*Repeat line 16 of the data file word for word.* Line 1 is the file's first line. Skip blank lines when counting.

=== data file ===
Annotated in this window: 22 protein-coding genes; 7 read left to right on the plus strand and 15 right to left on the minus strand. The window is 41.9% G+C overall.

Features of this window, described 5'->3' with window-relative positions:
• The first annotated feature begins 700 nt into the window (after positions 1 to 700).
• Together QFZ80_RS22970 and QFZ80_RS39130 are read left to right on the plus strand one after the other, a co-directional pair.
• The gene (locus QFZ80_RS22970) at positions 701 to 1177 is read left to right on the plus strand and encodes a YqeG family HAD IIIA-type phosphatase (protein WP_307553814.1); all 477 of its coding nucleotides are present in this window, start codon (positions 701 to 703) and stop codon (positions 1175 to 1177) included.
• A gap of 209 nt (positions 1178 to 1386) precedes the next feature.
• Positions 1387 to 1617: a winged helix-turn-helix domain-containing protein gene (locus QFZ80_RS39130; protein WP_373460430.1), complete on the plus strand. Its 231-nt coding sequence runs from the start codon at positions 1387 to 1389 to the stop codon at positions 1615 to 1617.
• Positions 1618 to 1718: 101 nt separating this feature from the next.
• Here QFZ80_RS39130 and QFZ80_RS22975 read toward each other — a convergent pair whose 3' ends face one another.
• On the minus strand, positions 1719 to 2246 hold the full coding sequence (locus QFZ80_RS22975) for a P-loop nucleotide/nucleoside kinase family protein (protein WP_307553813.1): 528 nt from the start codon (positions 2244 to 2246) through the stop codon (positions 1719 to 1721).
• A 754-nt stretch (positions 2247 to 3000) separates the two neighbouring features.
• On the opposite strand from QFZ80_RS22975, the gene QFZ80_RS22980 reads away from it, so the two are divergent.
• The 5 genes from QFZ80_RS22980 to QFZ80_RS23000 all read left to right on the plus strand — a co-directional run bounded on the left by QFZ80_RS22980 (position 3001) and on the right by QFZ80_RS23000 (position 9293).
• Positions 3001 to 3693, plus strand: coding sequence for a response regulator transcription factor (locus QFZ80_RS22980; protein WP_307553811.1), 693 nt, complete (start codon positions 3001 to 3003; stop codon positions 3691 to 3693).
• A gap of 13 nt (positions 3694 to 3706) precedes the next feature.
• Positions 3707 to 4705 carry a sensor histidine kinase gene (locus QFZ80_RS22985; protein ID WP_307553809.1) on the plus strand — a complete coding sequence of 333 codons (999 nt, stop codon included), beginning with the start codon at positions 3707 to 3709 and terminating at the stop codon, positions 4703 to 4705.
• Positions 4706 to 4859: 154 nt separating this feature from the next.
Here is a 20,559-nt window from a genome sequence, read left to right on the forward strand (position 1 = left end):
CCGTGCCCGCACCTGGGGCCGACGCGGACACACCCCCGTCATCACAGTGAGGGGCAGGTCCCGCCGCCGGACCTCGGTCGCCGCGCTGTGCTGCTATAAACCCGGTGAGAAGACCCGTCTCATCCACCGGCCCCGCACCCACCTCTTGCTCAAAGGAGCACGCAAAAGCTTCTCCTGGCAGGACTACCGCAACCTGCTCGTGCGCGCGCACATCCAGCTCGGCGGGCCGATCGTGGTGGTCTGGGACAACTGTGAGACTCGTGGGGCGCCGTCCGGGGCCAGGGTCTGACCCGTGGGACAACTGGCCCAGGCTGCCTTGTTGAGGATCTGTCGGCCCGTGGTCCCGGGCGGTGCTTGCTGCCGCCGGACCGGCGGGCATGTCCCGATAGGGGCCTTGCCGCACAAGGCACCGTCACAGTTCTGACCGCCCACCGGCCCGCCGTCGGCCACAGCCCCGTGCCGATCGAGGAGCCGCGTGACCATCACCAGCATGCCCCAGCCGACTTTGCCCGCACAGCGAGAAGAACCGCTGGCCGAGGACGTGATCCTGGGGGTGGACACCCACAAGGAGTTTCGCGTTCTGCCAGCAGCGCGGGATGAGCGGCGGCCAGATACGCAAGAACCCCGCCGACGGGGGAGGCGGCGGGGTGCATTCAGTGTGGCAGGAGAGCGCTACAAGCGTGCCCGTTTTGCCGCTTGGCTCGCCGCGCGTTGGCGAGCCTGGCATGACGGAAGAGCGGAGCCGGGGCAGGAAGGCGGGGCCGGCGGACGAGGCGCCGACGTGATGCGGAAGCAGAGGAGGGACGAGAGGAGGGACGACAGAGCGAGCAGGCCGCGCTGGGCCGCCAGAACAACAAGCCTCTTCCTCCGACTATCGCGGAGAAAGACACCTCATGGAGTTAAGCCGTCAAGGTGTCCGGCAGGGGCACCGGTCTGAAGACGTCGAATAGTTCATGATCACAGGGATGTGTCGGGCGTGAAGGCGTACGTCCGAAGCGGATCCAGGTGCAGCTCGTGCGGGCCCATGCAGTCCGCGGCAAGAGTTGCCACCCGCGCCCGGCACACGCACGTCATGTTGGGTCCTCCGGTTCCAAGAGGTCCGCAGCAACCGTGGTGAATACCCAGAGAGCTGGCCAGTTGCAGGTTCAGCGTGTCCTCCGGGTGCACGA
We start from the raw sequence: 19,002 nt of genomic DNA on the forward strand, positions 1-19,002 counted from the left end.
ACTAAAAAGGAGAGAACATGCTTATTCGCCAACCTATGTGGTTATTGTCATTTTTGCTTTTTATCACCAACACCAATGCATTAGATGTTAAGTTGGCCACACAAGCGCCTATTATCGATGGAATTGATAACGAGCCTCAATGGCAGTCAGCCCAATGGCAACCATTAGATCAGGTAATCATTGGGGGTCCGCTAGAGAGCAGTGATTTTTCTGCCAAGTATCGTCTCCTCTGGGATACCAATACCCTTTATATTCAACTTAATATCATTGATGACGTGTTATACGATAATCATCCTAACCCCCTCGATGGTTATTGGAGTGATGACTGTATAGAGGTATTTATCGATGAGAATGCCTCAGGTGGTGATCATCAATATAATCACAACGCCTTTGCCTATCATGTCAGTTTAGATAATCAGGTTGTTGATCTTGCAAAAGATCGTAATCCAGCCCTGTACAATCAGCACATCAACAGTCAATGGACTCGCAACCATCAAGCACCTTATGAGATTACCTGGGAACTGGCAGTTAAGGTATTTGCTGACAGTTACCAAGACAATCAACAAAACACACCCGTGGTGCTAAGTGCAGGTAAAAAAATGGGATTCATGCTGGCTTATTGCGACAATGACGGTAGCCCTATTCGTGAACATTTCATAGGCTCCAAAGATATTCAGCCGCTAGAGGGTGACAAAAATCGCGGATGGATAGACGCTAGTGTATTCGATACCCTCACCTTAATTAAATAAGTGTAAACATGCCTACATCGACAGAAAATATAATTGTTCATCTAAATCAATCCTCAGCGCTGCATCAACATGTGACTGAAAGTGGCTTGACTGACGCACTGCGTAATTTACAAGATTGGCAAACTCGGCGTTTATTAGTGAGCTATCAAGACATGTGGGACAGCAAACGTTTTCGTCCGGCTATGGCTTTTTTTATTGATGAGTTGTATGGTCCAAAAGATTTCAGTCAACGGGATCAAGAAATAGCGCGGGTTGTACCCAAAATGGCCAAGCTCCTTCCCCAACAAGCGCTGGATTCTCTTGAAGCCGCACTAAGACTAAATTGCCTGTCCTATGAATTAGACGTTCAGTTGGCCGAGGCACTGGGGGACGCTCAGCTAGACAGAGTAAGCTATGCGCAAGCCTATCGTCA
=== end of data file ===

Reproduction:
• Positions 3707 to 4705 carry a sensor histidine kinase gene (locus QFZ80_RS22985; protein ID WP_307553809.1) on the plus strand — a complete coding sequence of 333 codons (999 nt, stop codon included), beginning with the start codon at positions 3707 to 3709 and terminating at the stop codon, positions 4703 to 4705.